You're going to run into trouble if your Time Machine drive is smaller than your working drive, unless you keep your working drive to under 350 or 400 gigs. Time Machine does incremental backups and in a week or two or four you'll run out of room on your TM drive and it'll tell you you have to delete things from your working drive for it to start again. But if you want to do it, here's how:

1. Connect your two drives and launch Disk Utility.

2. When the drives show up, click on one of them and initialize as an HFS+ volume with journaling enabled. Name it as you like for your working drive and initialize. Do the same for the other one and call it "TimeMachine" (with no space - just to be safe). You should now have two Mac volumes.

3. From the Apple in the upper left, choose System Preferences, Time Machine. Turn it on and select the TimeMachine drive as your disk.

4. Here's where it gets goofy (imo). Click on Options and you get a window for "Do not back up" (seems really awkward to me). If there's anything you don't want backed up (drives, folders, files, applications), click the '+' and then search for those items to add. Time Machine will skip them and not back them up. If you use Aperture, be certain that you add your Aperture Library to the Do Not Backup list because TM can corrupt it if it's open during an hourly backup. Click Done, quit System Preferences and you should be good to go.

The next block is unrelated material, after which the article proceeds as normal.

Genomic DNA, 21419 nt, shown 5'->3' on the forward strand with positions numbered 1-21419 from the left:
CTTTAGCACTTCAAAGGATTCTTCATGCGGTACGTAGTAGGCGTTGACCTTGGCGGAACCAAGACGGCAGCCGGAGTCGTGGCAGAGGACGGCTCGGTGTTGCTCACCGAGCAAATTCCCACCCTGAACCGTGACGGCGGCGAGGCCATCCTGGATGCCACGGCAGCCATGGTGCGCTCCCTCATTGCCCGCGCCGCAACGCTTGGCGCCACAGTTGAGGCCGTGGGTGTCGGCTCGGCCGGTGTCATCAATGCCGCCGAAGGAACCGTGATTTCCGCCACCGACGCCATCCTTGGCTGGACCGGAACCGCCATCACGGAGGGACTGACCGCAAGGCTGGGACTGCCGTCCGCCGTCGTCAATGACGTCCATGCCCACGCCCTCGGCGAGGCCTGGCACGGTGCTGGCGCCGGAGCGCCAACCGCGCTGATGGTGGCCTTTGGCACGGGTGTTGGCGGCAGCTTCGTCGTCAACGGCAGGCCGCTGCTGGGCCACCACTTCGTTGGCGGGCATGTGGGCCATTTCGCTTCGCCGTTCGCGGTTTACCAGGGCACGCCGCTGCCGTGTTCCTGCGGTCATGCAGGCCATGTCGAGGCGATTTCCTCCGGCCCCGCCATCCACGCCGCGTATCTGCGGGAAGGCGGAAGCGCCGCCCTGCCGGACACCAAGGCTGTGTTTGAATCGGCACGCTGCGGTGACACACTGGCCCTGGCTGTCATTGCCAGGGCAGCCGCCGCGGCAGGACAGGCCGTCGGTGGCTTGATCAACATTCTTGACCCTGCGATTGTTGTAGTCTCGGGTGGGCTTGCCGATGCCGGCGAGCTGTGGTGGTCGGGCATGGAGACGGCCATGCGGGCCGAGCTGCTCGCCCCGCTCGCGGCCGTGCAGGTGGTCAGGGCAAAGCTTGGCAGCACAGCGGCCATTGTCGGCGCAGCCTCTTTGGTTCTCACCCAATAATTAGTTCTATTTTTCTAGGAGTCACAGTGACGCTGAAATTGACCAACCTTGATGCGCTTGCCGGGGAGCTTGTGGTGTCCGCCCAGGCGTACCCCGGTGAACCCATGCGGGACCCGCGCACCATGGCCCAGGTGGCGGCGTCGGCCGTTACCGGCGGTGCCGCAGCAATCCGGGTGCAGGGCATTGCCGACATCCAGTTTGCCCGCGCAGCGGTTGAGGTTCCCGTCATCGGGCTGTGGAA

The first time you start Time Machine should be right before you go to bed, because the first back up can take several hours. Our 500 gig drive required about 8 hours to back up under with a USB drive.

I'm going to assume that if Aperture corrupts than so would Lightroom? Am I right? I am running Lightroom.


_______________
Jill

  
  LOG IN TO REPLY
Tony-S
Cream of the Crop
Avatar
9,908 posts
Likes: 206
Joined Jan 2006
Location: Fort Collins, Colorado, USA